Monocotyledons, monocots: plants with one cotyledon or seed leaf. One of the two major groups of angiosperms.
Monoecious: a type of angiosperm that has separate male and female flowers on the same plant, such as corn, palms, and oaks. Morphology: the form and structure of an organism or one of its parts.
Multiple fruit: a fruit formed from a cluster of flowers. Each flower produces a fruit that matures into a single mass. Examples are pineapple, fig, mulberry, osage orange, and breadfruit.
Nut: a dry, usually single-seeded fruit
Ovary: the hollow chamber that contains eggs. In plants it is usually in the enlarged lower part of the pistil.
Ovules: the female cells or eggs.
Petals: a part of the corolla of a flower.The corolla is the name for all of the petals of a flower.
Pistil: the seed-bearing organ of the flower, consisting of the ovary, stigma, and style when present.
Polar nuclei: the two nuclei in the center of the embryo sac.
Pollen grain: the male spore of a seed plant.
Pollen tube: the slender tube that is emitted by a pollen grain, which penetrates and fertilizes the ovule.
Polyphenols: a group of chemical substances found in plants, characterized by the presence of more than one phenol unit or building block per molecule. Often used in plant self-defense.
Roguing: the removing of diseased or off-type plants from seed collection.
Sepals: leaf-like appendages just below the flower petals of angiosperms.All of the sepals taken together form the calyx.
Simple fruit: derived from flowers having just one pistil. Examples are legumes (beans and peas), tomatoes, grapes, avocados, and peppers.
Species: one of the main units of the taxonomic classification of living things. In descending order the classification units are class, order, family, genus, and species.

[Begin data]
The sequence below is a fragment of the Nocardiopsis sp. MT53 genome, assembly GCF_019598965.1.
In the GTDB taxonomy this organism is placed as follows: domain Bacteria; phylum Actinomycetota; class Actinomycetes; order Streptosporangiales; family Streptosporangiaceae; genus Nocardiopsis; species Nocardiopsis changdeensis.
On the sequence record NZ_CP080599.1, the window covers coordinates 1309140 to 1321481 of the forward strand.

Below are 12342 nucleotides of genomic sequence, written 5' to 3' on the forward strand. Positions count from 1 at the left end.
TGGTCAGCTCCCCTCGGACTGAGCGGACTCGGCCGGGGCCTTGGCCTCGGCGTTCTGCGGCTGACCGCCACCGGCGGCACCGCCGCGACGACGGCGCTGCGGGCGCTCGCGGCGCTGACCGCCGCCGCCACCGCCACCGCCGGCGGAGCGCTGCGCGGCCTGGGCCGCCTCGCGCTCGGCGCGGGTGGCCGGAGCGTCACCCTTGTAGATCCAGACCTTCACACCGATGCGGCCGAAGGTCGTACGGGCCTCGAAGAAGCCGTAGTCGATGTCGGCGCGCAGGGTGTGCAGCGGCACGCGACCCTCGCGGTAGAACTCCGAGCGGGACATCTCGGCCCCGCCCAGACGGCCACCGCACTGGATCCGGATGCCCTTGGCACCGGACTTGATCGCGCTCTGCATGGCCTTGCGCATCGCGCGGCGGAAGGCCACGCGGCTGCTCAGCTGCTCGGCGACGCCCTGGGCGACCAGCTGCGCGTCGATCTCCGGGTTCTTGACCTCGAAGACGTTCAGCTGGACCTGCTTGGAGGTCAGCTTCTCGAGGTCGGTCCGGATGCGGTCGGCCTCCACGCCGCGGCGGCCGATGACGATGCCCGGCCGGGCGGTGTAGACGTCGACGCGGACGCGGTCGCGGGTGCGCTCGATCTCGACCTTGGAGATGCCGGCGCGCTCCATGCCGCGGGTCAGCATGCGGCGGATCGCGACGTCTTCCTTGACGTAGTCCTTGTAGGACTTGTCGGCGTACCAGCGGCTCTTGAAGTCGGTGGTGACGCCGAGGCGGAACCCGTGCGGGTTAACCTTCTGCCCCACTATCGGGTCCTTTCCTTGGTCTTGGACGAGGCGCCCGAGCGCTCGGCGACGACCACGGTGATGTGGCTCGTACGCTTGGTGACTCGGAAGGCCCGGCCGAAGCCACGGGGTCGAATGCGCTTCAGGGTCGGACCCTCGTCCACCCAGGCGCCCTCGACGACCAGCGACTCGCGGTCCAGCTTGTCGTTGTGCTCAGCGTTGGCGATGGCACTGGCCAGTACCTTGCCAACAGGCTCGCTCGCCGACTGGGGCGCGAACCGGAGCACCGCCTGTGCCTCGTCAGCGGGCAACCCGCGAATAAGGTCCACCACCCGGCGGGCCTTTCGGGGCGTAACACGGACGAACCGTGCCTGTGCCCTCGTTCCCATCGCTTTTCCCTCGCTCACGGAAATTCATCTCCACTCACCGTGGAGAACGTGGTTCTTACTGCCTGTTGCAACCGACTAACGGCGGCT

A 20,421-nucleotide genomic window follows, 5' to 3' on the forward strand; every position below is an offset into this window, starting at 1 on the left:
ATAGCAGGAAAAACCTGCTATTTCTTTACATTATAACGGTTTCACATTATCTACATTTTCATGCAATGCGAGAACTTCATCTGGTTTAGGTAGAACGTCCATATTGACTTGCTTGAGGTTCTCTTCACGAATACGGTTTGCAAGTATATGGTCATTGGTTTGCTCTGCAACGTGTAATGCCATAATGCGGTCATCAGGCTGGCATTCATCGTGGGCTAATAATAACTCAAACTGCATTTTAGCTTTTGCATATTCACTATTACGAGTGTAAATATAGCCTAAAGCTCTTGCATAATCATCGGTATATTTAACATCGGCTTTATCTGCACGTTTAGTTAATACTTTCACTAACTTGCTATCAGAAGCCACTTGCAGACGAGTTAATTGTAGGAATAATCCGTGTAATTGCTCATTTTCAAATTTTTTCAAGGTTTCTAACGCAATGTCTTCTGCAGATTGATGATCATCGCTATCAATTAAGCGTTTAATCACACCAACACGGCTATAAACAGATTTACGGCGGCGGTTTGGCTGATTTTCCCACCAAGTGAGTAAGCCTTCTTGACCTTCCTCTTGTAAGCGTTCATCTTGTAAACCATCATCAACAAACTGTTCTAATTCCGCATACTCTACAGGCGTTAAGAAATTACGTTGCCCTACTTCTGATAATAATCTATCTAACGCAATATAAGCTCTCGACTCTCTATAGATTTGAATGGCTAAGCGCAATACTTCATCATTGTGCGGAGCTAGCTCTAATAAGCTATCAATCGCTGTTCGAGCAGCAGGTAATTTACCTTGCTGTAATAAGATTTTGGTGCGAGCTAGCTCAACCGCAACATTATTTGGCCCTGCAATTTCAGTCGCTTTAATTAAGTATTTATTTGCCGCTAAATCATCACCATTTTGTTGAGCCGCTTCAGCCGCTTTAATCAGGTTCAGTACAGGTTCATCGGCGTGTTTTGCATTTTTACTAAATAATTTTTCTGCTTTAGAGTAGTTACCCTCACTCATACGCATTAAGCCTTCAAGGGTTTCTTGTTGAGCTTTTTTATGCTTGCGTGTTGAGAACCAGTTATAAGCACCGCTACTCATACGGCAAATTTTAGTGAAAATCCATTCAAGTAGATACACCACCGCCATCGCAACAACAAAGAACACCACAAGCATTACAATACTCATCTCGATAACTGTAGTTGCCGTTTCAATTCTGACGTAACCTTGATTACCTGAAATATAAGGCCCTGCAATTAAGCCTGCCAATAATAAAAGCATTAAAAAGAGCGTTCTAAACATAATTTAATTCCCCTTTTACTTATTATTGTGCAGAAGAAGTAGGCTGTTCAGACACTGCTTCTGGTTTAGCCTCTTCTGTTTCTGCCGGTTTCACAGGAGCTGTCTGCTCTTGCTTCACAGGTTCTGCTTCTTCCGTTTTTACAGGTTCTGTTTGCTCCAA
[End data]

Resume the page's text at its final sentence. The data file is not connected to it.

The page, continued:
Stamen: the thin stalk that is topped by the pollen-producing anthers.
Stigma: the pollen-receptive tip of the pistil.The stigma receives the pollen from the anthers.
Style: part of the female reproductive structure of a flower connecting the stigma and the ovary; the slender part of the pistil, rising from the ovary and ending at the stigma.
Succession: the development of a plant community over time, from its initial stage to its climax stage; usually from a community consisting of grasses to one of shrubs and, finally, to forest.Also, the changes in the species composition of communities following a natural or human disturbance like the natural filling of a pond or the clearing of a road through a forest.
Threshing: removing seeds from their pods by beating or striking the pods against a hard surface.
Tropism: the movement of an organism in response to an external stimulus.Tropisms are a unique characteristic of plants that enable them to adapt to different features of their environment. 

  • Phototropism: the way a plant grows or bends in response to light.
  • Geotropism: the way a plant grows or bends in response to gravity.
  • Hydrotropism: the way a plant grows or bends in response to water.
  • Thigmotropism: the way a plant grows or bends in response to touch.

Winnowing: a method to separate the light chaff from the heavier seeds by pouring them from one container to another while blowing on them.This is often the final stage before seeds are packaged for storage.
Zygote: a cell that results from fertilization.